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"Grow fragrant shrubs for a pleasant scent"

Unlike my regular format, there is no column associated with this bulletin because it did not appear in the newspapers. The following in the introduction to the actual Update Bulletin No. 859.

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Most of the shrubs listed have fragrant blooms but some of the shrubs have leaves that have a pleasant aroma when they are bruised or brushed against. These shrubs will benefit by being placed by a walkway or path. You can choose deciduous flowering shrubs which lose their leaves in the autumn. Many of these plants will put on a spectacular fall color display. Broad-leaved evergreen shrubs will hold their foliage even in the winter.

Not only are these flowering shrubs valued for their fragrance but they are also valuable assets to the landscape. They can be used as hedges, foundation plantings or as a screen for unattractive areas in your yard. Choose a shrub that has a number of stems that branch out from the central stem close to the ground. The plants should be dense and bushy with a lot of stems off the main branches. The leaves should be free of marks and blemishes. Look for shrubs with lots of buds on the stems.

If you choose a shrub that is balled-and-burlapped, be sure that the burlap is very tight. The roots can tear away from the soil if it is too loose. Plan to plant balled-and-burlapped shrubs immediately after purchase. The burlap needs to be loosened and will not interfere with root development. It will decay rapidly. The soil in container-grown shrubs should be firmly packed. It is desirable to have a plant that has been grown in the container for at least a year. If the roots show on the surface of the soil, it was probably just dug up and put in the container. It is better not to purchase this plant.

Bare root shrubs are best planted in winter or early spring. You need to keep the roots moist. Cover the roots and parts of the stems with damp soil or wet sawdust until you are ready to plant the shrub. Flowering shrubs are best planted in the early spring. This gives the root system time to take hold before hot summer weather sets in. Dig a hole at least a foot wider and deeper than the root ball of the plant.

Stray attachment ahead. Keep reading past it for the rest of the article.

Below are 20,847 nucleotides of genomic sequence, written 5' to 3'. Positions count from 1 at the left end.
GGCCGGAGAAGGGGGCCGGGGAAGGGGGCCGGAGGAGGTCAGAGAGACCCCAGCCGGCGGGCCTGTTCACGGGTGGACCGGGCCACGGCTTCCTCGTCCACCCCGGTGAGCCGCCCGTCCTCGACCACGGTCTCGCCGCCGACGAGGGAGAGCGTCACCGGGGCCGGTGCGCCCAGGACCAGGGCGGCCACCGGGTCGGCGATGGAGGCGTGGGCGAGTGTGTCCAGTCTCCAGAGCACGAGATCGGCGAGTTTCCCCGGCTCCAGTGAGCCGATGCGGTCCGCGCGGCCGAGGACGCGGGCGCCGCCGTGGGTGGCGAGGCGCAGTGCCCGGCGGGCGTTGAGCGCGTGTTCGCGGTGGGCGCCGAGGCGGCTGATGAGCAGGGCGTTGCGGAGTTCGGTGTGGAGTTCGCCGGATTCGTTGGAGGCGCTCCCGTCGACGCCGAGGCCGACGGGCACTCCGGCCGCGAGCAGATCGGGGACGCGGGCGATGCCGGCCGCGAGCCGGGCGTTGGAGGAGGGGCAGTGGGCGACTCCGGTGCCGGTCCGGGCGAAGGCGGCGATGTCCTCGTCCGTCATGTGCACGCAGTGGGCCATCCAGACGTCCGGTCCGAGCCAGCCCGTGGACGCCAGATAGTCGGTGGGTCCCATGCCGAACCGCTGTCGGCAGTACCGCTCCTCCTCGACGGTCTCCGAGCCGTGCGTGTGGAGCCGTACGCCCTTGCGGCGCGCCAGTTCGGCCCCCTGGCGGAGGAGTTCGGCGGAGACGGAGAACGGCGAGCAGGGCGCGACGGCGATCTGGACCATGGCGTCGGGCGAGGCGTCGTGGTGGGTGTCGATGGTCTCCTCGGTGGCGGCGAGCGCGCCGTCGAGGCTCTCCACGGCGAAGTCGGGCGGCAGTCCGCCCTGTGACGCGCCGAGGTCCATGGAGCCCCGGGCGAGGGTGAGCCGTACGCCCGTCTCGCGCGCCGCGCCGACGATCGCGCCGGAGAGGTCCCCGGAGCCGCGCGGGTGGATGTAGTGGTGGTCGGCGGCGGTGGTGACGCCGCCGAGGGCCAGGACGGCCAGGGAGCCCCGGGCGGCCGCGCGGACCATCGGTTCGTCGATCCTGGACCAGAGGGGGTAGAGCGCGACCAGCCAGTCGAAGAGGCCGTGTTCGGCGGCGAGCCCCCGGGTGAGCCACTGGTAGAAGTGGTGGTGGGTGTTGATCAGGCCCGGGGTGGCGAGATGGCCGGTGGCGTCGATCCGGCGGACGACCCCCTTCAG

Mix the soil from the hole with soil additives like peat moss, organic material or compost and fertilizer. Place a layer of this soil in the hole and set the plant in at the same depth that it grew. Spread the roots out and cover them with the rest of the soil. To help catch water, form a shallow depression around the center of the shrub. Make a raised rim of soil around it.

Water the shrub thoroughly after planting. Spread a decorative 3- to 4-inch layer of mulch around the shrub for an attractive finish. This also protects the roots and helps to retain moisture. Give it a good soaking in a few days. Make sure not to plant your shrubs too close together. Space the shrubs according to their mature height and spread.

Privacy hedges can be planted twice as close as those used in borders. Space hedge plants at a distance equal to one-fourth their mature height. Before making a selection for your garden, it is a good idea to make a personal smell test. What is delightful to some may be overpowering to others. And be sure to if the plant you choose is hardy in your area or for your particular situation.

Instant Download Update Bulletin No. 859 - selection guide of 35 fragrant flowering deciduous and evergreen shrubs with brief descriptions, color, exposure, bloom times, height, width, climate zones, guide and illustrations on pruning shrubs, basic shrub shape descriptions and illustrations.

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